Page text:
Edmonton Expo 2017

In addition to Don Martin’s story in the National Post today, I’ve learned a few more details about the Edmonton Expo story:

The government’s top-line message on this has been one of fiscal restraint. This theme was starting to make rounds online last night and has been echoed by Finance Minister Jim Flaherty in Toronto today.

Shifting security costs were a main concern about the Expo bid. For example, original estimates of Olympic security had been about $175 million and rounded out to about $800 million when all was said and done. Organizers of the Edmonton Expo have projected security costs at $85 million, a figure which the Public Safety minister has dismissed as very conservative for a 90 day event. Actual security costs are projected closer to $1 Billion.

Alberta itself is in deficit and Alberta Finance minister Ted Morton released a provincial fiscal update describing a province in the red, projecting a deficit of $5 billion by year end.

The 2010 Shanghai World Expo had major cost overruns. Originally estimated to be $4 Billion, the cost ballooned to about $80 billion by some reports. Further, there is little evidence that a “world expo” does enough to promote the host country outside of its own borders. Olympic Games, however, are seen to be a major international success by most outside observers.

Don Martin has suggested that the nixing of the Edmonton Expo bid has also scuttled government funding for a Quebec arena. I’ve learned from sources in the PMO that this isn’t necessarily true. The government contends that funding for professional sports facilities remains the responsibility of the private sector. If any funding is to be granted it must be fair and evenly spread across the country. However, the government emphasizes that Canada is in a period of fiscal restraint.

More thorns in Stelmach’s side

The Wildrose Alliance may be doing well in the polls in Alberta under its new leader Danielle Smith, but until recently, the organization of the party has been struggling hard to catch up to make the party a credible force for contending the next election.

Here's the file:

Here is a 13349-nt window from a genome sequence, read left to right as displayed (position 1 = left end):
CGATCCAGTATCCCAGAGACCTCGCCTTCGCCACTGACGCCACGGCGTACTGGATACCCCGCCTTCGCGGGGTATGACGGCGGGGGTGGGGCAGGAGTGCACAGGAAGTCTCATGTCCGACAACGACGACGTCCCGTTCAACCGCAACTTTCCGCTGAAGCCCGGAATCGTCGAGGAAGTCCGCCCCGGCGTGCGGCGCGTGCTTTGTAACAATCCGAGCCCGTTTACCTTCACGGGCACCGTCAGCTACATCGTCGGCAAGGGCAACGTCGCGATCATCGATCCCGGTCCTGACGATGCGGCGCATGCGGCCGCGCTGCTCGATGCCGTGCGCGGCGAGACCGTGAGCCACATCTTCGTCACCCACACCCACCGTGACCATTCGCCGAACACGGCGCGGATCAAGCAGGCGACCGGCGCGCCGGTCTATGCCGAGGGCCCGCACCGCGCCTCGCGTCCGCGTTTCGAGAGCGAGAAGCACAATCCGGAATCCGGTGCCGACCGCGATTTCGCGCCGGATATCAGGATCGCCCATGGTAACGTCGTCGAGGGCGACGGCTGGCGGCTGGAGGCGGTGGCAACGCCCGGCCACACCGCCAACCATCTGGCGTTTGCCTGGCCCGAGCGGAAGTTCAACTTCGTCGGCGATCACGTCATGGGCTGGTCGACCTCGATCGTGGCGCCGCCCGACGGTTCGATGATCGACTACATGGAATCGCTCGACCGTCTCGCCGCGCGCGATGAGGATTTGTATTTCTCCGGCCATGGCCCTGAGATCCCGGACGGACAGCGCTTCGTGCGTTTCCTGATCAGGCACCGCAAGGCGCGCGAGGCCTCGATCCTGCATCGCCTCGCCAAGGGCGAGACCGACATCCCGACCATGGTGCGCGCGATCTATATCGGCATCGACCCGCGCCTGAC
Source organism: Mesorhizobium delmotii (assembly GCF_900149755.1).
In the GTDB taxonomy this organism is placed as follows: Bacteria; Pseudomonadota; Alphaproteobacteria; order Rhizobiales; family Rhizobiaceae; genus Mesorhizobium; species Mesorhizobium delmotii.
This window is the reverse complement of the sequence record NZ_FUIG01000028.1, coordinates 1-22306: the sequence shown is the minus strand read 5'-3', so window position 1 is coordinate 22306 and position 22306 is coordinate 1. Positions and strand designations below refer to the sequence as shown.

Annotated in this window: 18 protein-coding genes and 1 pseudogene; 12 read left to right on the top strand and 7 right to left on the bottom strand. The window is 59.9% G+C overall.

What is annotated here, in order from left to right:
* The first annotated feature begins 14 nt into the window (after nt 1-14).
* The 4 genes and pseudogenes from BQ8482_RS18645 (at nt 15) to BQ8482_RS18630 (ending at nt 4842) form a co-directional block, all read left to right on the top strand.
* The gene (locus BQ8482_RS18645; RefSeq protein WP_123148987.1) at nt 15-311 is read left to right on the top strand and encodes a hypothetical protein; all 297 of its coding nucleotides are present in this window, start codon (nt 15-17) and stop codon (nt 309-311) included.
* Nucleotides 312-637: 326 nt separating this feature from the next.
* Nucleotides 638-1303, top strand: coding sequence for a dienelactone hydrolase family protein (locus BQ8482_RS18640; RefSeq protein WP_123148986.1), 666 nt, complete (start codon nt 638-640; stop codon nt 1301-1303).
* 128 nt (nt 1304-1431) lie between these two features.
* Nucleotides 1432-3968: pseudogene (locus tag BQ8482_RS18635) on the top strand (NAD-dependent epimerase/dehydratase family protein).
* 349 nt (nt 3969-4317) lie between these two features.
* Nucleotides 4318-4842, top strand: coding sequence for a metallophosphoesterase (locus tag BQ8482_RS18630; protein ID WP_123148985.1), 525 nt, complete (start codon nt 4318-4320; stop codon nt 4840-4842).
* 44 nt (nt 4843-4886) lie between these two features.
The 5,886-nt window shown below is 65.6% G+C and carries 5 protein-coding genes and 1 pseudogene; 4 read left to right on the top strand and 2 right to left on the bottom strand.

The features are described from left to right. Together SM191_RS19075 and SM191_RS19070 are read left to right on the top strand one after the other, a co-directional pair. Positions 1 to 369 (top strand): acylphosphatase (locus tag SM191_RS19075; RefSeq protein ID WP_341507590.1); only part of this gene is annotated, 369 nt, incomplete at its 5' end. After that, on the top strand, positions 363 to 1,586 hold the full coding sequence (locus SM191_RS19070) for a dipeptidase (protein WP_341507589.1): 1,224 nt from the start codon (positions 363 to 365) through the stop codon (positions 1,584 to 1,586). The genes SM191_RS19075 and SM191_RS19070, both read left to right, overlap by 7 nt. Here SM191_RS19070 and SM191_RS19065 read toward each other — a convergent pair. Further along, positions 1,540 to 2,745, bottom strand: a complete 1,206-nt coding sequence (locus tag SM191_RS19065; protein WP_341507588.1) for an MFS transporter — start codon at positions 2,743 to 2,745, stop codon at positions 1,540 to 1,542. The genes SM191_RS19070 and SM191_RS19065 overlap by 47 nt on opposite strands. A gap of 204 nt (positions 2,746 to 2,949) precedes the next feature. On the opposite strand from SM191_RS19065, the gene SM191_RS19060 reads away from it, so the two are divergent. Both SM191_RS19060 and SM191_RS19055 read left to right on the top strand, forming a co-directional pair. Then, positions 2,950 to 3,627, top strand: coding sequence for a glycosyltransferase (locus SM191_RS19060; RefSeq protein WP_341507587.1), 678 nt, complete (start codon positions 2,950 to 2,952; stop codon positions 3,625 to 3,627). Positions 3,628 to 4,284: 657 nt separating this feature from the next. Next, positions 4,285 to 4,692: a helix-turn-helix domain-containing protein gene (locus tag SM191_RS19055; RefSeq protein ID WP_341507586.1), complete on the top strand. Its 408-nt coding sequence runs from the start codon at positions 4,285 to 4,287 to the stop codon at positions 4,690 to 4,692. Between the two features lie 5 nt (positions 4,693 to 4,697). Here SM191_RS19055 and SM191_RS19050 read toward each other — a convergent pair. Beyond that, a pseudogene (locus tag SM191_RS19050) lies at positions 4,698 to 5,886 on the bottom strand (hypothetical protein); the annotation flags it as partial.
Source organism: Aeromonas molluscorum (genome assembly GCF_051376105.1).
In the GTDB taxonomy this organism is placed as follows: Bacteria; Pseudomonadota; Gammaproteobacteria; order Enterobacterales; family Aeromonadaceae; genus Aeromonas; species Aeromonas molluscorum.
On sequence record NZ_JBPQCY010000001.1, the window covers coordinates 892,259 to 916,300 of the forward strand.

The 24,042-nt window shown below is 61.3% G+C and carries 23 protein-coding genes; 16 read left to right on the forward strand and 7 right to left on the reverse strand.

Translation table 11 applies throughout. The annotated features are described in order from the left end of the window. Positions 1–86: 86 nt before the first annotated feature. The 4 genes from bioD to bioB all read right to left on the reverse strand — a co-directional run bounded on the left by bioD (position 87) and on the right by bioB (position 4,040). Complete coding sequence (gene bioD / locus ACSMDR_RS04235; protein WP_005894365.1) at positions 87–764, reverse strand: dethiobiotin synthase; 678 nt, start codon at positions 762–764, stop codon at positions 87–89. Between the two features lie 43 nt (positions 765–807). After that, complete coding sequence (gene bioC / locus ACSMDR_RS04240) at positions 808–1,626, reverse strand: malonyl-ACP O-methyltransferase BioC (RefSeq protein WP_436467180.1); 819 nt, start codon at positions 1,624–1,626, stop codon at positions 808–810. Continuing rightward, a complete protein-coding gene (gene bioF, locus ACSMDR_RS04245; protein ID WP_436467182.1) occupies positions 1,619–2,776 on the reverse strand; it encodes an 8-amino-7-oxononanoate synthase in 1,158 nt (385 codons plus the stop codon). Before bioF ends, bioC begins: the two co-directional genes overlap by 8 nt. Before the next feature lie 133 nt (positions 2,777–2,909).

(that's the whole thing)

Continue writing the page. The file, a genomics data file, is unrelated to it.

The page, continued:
Today, a key Morton organizer jumped over to the Alliance. I met Bill Bewick when he was senior staff on the Morton for PC Leader campaign. Bewick now joins Wildrose in the legislature as a senior member of its research staff.

The departure of the former senior supporter of the now finance minister comes on the heels of another important hire by the Wildrose. Vitor Marciano was an Alberta National Councillor for the Conservative Party and was even in contention for presidency of the party late last year. Marciano has been a staunch Harper supporter and his placement at the top of the Wildrose will enable the party to bring some professional organizing muscle to the mix and this will be important for bringing more conservative Albertans into fold of the provincial party.

All of this without mention that earlier this year we saw Wildrose begin its 2010 momentum with the poaching of two MLAs from Stelmach’s caucus.

Pollsters will tell you that the electoral trend favours Wildrose. Now we’re starting to see some of the real-world pieces come together.

Anne McLellan interview

Yesterday, I bumped into Anne McLellan at the Liberal leadership convention. I sat down with the former deputy Prime Minister to ask her about the convention, Maher Arar and the Alberta PC leadership race.

Ted Morton supporters will want to watch the video the full way through. Fans of the professor will be cheering by the end.